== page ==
from Pantperthog to Knockando

Tuesday, August 28, 2007

Gig review: Delirious? (at Greenbelt)

It must be about ten years since I saw Delirious? rock out at the Newport Centre. I have to admit my aversion to Christian music means I’ve turned down opportunities to see them since. But as we were at Greenbelt (for free) and therefore had the chance to see them without it costing us an arm and a leg, I thought it worth taking the risk.

My preconceptions were ill-judged in the extreme. They were, quite simply, excellent. Admittedly I only recognised one song (History Makers), but as they had all the words back-projected in unique creative patterns for each song, it didn’t matter. It took on the feel of an outdoor worship session, admittedly with perhaps the best worship band you could ever expect to hear, and yet it worked as a performance as well.

I had a discussion a couple of weeks ago with my brother and sister-in-law about how many modern worship songs leave me cold, especially the ‘love poems to Jesus’. Seriously, people wonder why the Church is losing men, and then expect us to sing about feeling Jesus’ gentle touch as our intimate companion. Frankly if this is what blokes are supposed to sing about, it’s a wonder we have any homophobes left in our churches. Except, of course, the song is about Jesus, so it’s OK to sing about how he’s gentler than any other lover.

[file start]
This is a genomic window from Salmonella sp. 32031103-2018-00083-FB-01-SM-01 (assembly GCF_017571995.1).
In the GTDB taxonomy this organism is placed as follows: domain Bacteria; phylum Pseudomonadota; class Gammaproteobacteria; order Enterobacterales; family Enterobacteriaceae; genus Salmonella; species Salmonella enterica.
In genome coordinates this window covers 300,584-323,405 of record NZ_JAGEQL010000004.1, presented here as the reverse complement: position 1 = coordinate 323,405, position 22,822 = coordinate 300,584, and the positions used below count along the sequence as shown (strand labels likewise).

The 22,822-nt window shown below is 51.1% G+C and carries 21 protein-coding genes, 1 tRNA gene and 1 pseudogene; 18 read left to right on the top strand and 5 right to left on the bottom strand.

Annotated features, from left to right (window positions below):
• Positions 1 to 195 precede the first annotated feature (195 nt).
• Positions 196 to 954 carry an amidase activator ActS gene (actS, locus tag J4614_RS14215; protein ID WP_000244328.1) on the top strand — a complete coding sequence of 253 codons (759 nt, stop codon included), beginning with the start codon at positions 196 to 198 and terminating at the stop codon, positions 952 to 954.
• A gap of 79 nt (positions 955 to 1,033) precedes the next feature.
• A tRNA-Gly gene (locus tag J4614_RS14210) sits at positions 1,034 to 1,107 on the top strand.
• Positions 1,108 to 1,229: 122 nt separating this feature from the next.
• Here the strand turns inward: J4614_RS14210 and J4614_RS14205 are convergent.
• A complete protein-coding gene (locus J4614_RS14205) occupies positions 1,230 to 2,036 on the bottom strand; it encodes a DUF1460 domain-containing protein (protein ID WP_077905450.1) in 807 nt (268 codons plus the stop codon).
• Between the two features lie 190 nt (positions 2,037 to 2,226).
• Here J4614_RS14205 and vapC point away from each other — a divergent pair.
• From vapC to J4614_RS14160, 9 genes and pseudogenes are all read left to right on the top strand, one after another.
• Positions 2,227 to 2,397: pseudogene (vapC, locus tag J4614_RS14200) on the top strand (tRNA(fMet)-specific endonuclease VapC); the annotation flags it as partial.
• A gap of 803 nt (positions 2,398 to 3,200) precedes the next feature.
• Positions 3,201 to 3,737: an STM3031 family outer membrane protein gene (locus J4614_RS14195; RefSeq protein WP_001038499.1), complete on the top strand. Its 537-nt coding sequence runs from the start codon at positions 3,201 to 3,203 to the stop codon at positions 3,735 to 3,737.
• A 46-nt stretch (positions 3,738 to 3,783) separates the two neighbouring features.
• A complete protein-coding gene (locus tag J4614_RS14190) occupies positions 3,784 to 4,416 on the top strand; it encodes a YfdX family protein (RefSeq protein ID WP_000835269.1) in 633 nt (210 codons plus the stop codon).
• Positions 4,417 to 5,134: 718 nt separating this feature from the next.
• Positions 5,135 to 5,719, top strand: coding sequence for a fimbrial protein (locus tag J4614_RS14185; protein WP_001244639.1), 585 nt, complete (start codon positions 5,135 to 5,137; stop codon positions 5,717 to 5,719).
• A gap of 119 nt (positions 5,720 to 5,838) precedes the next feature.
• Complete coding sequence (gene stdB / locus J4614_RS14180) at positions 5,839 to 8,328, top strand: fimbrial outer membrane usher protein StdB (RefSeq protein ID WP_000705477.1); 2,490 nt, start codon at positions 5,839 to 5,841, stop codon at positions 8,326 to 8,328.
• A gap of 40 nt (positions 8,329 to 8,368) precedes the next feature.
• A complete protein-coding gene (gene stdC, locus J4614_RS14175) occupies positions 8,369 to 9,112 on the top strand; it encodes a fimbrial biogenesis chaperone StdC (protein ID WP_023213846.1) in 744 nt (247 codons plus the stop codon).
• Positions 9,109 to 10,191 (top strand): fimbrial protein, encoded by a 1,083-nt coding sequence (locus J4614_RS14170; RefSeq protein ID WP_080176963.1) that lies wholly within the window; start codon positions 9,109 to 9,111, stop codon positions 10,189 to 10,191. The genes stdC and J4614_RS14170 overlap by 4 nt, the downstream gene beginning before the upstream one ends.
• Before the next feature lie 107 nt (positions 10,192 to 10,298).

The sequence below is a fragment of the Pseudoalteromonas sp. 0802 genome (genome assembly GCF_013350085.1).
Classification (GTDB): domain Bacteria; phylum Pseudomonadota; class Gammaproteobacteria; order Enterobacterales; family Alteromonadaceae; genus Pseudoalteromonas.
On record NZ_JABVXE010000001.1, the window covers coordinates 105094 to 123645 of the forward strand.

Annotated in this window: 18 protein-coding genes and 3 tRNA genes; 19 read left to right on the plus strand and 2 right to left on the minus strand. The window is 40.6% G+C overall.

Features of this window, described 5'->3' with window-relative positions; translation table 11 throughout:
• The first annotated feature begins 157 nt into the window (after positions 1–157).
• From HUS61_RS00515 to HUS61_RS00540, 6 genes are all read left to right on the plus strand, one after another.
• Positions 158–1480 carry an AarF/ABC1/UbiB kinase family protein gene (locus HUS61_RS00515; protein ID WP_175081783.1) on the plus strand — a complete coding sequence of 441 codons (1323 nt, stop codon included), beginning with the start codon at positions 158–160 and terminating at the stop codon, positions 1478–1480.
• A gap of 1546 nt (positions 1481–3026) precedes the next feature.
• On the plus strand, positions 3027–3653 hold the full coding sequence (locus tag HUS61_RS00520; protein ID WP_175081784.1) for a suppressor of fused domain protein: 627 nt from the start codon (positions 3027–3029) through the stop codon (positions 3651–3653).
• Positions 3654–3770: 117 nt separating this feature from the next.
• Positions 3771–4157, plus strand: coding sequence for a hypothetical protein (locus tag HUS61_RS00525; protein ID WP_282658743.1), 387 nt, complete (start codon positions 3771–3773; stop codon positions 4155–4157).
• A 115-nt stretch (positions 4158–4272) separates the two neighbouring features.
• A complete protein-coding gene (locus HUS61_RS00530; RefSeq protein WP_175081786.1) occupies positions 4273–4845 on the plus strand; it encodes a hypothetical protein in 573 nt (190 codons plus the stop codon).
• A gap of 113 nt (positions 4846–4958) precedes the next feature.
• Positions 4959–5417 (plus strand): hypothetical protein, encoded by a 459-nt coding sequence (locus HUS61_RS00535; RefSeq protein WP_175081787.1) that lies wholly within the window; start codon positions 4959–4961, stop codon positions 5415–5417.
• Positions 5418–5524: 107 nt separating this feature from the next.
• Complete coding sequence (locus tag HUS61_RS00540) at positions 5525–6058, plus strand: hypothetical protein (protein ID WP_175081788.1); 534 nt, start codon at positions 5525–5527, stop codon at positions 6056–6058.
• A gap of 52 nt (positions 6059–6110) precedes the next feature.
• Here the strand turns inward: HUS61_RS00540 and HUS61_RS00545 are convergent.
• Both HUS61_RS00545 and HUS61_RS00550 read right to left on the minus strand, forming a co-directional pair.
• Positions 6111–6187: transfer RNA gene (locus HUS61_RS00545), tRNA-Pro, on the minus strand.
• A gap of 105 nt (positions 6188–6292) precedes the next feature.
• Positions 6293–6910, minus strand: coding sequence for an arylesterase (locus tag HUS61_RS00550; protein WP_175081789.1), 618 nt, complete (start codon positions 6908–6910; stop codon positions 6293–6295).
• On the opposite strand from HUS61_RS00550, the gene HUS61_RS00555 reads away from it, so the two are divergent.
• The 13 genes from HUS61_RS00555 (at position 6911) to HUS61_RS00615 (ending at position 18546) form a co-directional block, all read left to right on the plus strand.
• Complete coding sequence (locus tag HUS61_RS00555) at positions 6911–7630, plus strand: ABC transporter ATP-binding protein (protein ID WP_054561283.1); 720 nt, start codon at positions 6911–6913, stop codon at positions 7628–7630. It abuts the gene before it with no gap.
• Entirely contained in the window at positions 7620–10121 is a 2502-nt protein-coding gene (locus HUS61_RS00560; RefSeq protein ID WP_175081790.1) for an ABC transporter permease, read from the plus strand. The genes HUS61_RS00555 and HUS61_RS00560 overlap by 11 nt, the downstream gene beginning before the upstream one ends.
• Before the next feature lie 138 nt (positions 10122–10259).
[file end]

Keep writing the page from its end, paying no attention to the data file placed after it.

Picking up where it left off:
Thankfully there was a healthy dose of reality in Delirious?’s worship songs. Our God Reigns stood out for me in particular, as it juxtaposed the state of the world with a powerful declaration of faith. The crowd-enhanced rendition of Martin Smith’s ‘Majesty’ (one of the few songs without back-projected words) was another high point. And they neatly avoided the ‘sing about Jesus as if he was your girlfriend’ trap.

In fact the only negative point was when three spotty teens pushed past us as if they were heading for the front and then stopped right in front of us. I had a bit of a go at them because they were taking the mick stopping there, but they resolutely ignored me and wasted the opportunity to do the right thing and move.

We eventually sorted out the problem when Cathy tapped one of them, said ‘excuse me’ the same way they did, and led me by the hand to stand right in front of them. There was nothing they could say because they’d just done it to us, even though I heard them muttering. And as some of the older members of the crowd called it a night and left we ended up with a fantastic view!

But, annoying kids aside, this was a brilliant gig and I’d definitely consider paying good money to go and see Delirious? again.

Overall rating: 9/10

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